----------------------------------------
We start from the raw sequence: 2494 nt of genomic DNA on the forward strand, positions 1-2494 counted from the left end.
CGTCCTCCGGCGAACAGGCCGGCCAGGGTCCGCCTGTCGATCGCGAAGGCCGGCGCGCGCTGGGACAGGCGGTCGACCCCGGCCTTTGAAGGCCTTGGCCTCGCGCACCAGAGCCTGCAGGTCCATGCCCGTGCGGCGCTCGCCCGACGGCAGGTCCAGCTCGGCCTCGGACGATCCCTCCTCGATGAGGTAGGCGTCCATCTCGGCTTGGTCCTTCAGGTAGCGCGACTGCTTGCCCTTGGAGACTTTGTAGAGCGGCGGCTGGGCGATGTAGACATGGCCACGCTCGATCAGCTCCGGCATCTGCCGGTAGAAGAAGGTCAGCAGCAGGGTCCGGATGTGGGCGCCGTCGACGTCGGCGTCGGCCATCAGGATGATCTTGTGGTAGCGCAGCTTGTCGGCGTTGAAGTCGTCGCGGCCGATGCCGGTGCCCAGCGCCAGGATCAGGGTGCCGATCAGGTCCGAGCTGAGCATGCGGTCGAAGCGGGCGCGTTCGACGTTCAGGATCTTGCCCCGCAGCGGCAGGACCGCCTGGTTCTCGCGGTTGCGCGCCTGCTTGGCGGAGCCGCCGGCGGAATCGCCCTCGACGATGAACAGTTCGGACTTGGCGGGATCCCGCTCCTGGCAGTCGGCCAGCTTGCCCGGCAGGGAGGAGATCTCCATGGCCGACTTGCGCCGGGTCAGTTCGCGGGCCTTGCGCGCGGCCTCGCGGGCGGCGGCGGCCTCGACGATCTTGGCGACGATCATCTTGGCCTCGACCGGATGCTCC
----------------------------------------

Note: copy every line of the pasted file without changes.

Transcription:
We start from the raw sequence: 2494 nt of genomic DNA on the forward strand, positions 1-2494 counted from the left end.
CGTCCTCCGGCGAACAGGCCGGCCAGGGTCCGCCTGTCGATCGCGAAGGCCGGCGCGCGCTGGGACAGGCGGTCGACCCCGGCCTTTGAAGGCCTTGGCCTCGCGCACCAGAGCCTGCAGGTCCATGCCCGTGCGGCGCTCGCCCGACGGCAGGTCCAGCTCGGCCTCGGACGATCCCTCCTCGATGAGGTAGGCGTCCATCTCGGCTTGGTCCTTCAGGTAGCGCGACTGCTTGCCCTTGGAGACTTTGTAGAGCGGCGGCTGGGCGATGTAGACATGGCCACGCTCGATCAGCTCCGGCATCTGCCGGTAGAAGAAGGTCAGCAGCAGGGTCCGGATGTGGGCGCCGTCGACGTCGGCGTCGGCCATCAGGATGATCTTGTGGTAGCGCAGCTTGTCGGCGTTGAAGTCGTCGCGGCCGATGCCGGTGCCCAGCGCCAGGATCAGGGTGCCGATCAGGTCCGAGCTGAGCATGCGGTCGAAGCGGGCGCGTTCGACGTTCAGGATCTTGCCCCGCAGCGGCAGGACCGCCTGGTTCTCGCGGTTGCGCGCCTGCTTGGCGGAGCCGCCGGCGGAATCGCCCTCGACGATGAACAGTTCGGACTTGGCGGGATCCCGCTCCTGGCAGTCGGCCAGCTTGCCCGGCAGGGAGGAGATCTCCATGGCCGACTTGCGCCGGGTCAGTTCGCGGGCCTTGCGCGCGGCCTCGCGGGCGGCGGCGGCCTCGACGATCTTGGCGACGATCATCTTGGCCTCGACCGGATGCTCC